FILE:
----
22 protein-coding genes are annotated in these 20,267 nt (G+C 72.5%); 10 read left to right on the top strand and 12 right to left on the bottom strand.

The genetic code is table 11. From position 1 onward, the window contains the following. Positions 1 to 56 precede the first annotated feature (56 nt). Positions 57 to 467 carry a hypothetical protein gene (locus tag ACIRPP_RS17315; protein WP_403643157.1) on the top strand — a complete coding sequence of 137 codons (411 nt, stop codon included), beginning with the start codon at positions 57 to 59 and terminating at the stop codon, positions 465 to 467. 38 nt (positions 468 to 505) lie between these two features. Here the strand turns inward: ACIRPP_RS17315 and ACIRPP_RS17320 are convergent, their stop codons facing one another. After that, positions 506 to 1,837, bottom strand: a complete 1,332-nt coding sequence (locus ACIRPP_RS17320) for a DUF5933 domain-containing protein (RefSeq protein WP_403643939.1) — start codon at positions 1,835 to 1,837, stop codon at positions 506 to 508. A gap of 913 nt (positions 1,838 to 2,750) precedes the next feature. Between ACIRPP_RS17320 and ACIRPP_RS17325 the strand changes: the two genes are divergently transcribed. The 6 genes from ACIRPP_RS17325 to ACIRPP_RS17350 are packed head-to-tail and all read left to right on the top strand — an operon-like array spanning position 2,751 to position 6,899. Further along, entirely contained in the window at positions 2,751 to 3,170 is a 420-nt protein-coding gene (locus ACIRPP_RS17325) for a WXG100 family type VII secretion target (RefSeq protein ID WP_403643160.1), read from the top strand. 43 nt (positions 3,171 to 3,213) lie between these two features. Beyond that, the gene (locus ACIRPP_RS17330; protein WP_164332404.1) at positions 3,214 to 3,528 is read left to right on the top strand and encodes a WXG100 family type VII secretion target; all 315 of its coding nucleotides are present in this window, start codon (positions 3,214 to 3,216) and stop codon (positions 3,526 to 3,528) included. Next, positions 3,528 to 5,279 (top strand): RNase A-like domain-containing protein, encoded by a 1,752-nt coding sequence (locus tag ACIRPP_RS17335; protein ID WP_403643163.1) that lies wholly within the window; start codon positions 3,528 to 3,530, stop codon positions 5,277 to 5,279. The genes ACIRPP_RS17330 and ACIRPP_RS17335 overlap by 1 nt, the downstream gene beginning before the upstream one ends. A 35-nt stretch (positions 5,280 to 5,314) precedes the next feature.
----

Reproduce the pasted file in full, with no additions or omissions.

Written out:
22 protein-coding genes are annotated in these 20,267 nt (G+C 72.5%); 10 read left to right on the top strand and 12 right to left on the bottom strand.

The genetic code is table 11. From position 1 onward, the window contains the following. Positions 1 to 56 precede the first annotated feature (56 nt). Positions 57 to 467 carry a hypothetical protein gene (locus tag ACIRPP_RS17315; protein WP_403643157.1) on the top strand — a complete coding sequence of 137 codons (411 nt, stop codon included), beginning with the start codon at positions 57 to 59 and terminating at the stop codon, positions 465 to 467. 38 nt (positions 468 to 505) lie between these two features. Here the strand turns inward: ACIRPP_RS17315 and ACIRPP_RS17320 are convergent, their stop codons facing one another. After that, positions 506 to 1,837, bottom strand: a complete 1,332-nt coding sequence (locus ACIRPP_RS17320) for a DUF5933 domain-containing protein (RefSeq protein WP_403643939.1) — start codon at positions 1,835 to 1,837, stop codon at positions 506 to 508. A gap of 913 nt (positions 1,838 to 2,750) precedes the next feature. Between ACIRPP_RS17320 and ACIRPP_RS17325 the strand changes: the two genes are divergently transcribed. The 6 genes from ACIRPP_RS17325 to ACIRPP_RS17350 are packed head-to-tail and all read left to right on the top strand — an operon-like array spanning position 2,751 to position 6,899. Further along, entirely contained in the window at positions 2,751 to 3,170 is a 420-nt protein-coding gene (locus ACIRPP_RS17325) for a WXG100 family type VII secretion target (RefSeq protein ID WP_403643160.1), read from the top strand. 43 nt (positions 3,171 to 3,213) lie between these two features. Beyond that, the gene (locus ACIRPP_RS17330; protein WP_164332404.1) at positions 3,214 to 3,528 is read left to right on the top strand and encodes a WXG100 family type VII secretion target; all 315 of its coding nucleotides are present in this window, start codon (positions 3,214 to 3,216) and stop codon (positions 3,526 to 3,528) included. Next, positions 3,528 to 5,279 (top strand): RNase A-like domain-containing protein, encoded by a 1,752-nt coding sequence (locus tag ACIRPP_RS17335; protein ID WP_403643163.1) that lies wholly within the window; start codon positions 3,528 to 3,530, stop codon positions 5,277 to 5,279. The genes ACIRPP_RS17330 and ACIRPP_RS17335 overlap by 1 nt, the downstream gene beginning before the upstream one ends. A 35-nt stretch (positions 5,280 to 5,314) precedes the next feature.